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Tajikistan

We are using one of the first new drugs for tuberculosis in over 50 years in Tajikistan

Battered by a five-year civil war at the onset of its independence, Tajikistan has struggled with poverty and instability in the two decades since it became its own state.

Map of MSF's activities in Tajikistan, 2015

The country, home to over seven million people, remains strongly dependent on Russia, both for its economy and to help counter security problems.

Tajikistan is also expanding its ties with China: Beijing has extended credits and has helped to build roads, tunnels and power infrastructure. Chinese firms are investing in oil and gas exploration and in gold mining.

Médecins Sans Frontières/Doctors Without Borders (MSF) has worked in Tajikistan since 1997, providing care for tuberculosis (TB) patients.

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MSF's work in Tajikistan: 2015

In 2015, MSF started to treat five TB patients with bedaquiline, one of the first new drugs for the disease in 50 years.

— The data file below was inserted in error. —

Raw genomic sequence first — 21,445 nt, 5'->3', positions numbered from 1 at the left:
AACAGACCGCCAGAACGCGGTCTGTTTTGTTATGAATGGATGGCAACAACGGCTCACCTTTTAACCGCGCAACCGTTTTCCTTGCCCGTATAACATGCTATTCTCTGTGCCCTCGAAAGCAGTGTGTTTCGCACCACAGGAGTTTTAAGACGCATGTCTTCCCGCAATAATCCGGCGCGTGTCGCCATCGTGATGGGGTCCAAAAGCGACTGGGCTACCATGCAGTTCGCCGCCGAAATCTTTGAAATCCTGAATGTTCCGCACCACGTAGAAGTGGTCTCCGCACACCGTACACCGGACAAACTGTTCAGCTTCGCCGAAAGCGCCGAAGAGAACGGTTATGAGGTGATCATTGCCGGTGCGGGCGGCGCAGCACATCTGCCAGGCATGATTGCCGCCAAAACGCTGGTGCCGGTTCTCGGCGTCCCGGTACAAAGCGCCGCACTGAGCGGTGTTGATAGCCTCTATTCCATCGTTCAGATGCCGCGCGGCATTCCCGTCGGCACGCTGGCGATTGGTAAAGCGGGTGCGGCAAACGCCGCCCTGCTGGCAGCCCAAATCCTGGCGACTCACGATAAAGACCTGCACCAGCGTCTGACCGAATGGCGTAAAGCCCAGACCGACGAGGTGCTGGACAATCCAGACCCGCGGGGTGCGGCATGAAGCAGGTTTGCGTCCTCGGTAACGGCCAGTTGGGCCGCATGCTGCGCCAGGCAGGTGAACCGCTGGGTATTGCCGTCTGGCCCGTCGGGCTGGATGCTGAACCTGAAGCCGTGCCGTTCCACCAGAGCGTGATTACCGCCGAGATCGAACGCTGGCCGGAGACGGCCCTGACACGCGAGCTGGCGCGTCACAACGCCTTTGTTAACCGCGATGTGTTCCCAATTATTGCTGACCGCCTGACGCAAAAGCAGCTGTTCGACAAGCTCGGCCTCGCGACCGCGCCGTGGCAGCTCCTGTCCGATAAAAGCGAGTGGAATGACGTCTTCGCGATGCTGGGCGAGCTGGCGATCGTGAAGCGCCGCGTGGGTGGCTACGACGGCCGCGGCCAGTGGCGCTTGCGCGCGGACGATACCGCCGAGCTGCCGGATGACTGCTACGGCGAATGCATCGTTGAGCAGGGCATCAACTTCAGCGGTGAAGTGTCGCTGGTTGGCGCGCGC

In Dushanbe hospital, a team is working with the Ministry of Health to support a comprehensive care programme for young people with TB and their families.

Care is provided on an outpatient basis whenever possible, and the team looks for ways to improve access for people who live a long way from the hospital, for example by covering transport costs.





© Wendy Marijnissen

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Families without fathers >

Terry PorslidMental Health Specialist

Drug compounding

Since 2014, we have been using drug compounding (combining drugs to create a formulation tailored to a patient’s needs) to make formulations suitable for children with multidrug-resistant TB (MDR-TB) and 16 of them were put on treatment this year. 

Other aspects of the programme include nutritional and psychosocial support to help patients adhere to their often arduous regimens, activities to reduce the stigma of the disease, and systematic tracing of those people the patient has been in contact with.   

Diagnostic tools, such as sputum induction and gastric lavage, are being used for the first time in the country, and the team is hoping to introduce others, including stool sampling and a rapid drug sensitivity test with GeneXpert, in the future. 

The paediatric TB protocol developed by us has been adopted as the national guideline.

In 2015, we also opened a new project in Kulob, southern Tajikistan, treating paediatric HIV and tuberculosis (TB). Medical activities will start in the spring of 2016.

find out more in our international activity report

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